Summer 2007 Issue

Jamesburg Earth Station EME Update

In the last issue of CQ VHF, AA6EG wrote about efforts to use the Jamesburg
dish on ham frequencies. Here is the latest on the project.

By Pat Barthelow, AA6EG

This is a spectacular “over the shoulder” nighttime view of the Moon and Venus as “seen” by the Jamesburg dish.
(Photo by Rex Allers, KK6MK)


I would really like to thank the CQ VHF magazine staff and editors for polishing and printing our Jamesburg Earth Station team’s EME story. The Jamesburg story continues. Since the article in the Spring 2007 issue of CQ VHF was wrapped, we have achieved some very successful and fun EME contest operations and experimented with some sub-optimal 144- and 440-MHz near-prime focus feeds. Our intrepid volunteer team has gained complete precision control of the dish, both in azimuth and elevation.

Within the team, our software guys—led by Kevin Hague, N5XSA, and Rex Allers, KK6MK—have refined the dish-control software, so much so that Kevin demonstrated to us how the main program keeps the very tight beam created by the 30-meter dish actually centered on the moon’s surface. Kevin created a great graphic of the moon that has a tiny dot representing the center of our beam. With the laptop joystick, Kevin steered the beam around on the moon’s surface while we listened to the return signals, and it was very cool! As expected, we could hear the return signal drop off rapidly in real time as we moved the beam off-center of the moon. This was a great reality check that told us that the beam is indeed tight and symmetrical at 1296 MHz and is correctly boresighted with the AZ/EL sensors of the VERTEX dish drive system. With this insight as to the accuracy of the program we can now lock in the beam center anywhere on the moon’s surface with ease.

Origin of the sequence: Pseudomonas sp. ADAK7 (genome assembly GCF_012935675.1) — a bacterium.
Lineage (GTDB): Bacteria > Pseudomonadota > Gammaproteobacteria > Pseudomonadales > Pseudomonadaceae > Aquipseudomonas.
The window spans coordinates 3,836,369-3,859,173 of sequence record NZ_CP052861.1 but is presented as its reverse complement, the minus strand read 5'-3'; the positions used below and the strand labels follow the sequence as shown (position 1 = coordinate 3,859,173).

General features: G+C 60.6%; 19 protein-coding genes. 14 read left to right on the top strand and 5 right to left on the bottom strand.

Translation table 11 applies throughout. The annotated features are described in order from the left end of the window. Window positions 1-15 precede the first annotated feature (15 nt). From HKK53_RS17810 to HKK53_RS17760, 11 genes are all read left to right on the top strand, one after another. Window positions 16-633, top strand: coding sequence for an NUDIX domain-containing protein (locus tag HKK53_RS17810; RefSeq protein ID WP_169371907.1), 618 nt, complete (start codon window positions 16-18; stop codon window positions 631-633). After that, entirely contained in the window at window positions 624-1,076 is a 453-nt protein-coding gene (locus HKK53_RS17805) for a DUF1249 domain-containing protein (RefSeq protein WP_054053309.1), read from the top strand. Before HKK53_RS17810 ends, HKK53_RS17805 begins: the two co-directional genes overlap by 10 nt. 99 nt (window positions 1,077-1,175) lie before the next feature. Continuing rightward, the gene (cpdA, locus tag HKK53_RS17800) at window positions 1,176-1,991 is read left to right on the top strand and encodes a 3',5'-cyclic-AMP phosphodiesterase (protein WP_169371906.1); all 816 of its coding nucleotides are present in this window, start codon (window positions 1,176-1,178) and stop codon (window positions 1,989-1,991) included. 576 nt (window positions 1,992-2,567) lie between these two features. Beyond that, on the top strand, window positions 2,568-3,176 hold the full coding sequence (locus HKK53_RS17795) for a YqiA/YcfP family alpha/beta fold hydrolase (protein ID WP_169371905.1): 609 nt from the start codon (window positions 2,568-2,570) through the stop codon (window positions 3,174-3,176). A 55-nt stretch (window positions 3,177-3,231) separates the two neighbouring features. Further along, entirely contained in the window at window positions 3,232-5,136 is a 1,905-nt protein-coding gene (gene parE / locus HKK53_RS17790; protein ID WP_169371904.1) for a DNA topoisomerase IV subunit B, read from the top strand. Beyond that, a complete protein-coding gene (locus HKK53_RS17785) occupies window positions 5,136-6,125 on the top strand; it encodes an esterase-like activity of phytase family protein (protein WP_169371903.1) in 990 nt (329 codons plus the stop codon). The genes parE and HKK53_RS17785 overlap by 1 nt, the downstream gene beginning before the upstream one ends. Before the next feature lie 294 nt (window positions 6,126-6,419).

We have some preliminary results from our dish metrology expert, Mike Brenner, of <>. We know from his laser measurements that the dish structure is extremely rigid, with an RMS surface change of only 10 to 14 mils between extremes of vertical angles. We hope the surface accuracy of the Italian-made Cospal panels are equally as good, but need more design dimensions of the two reflector surfaces to determine the current dish accuracy.

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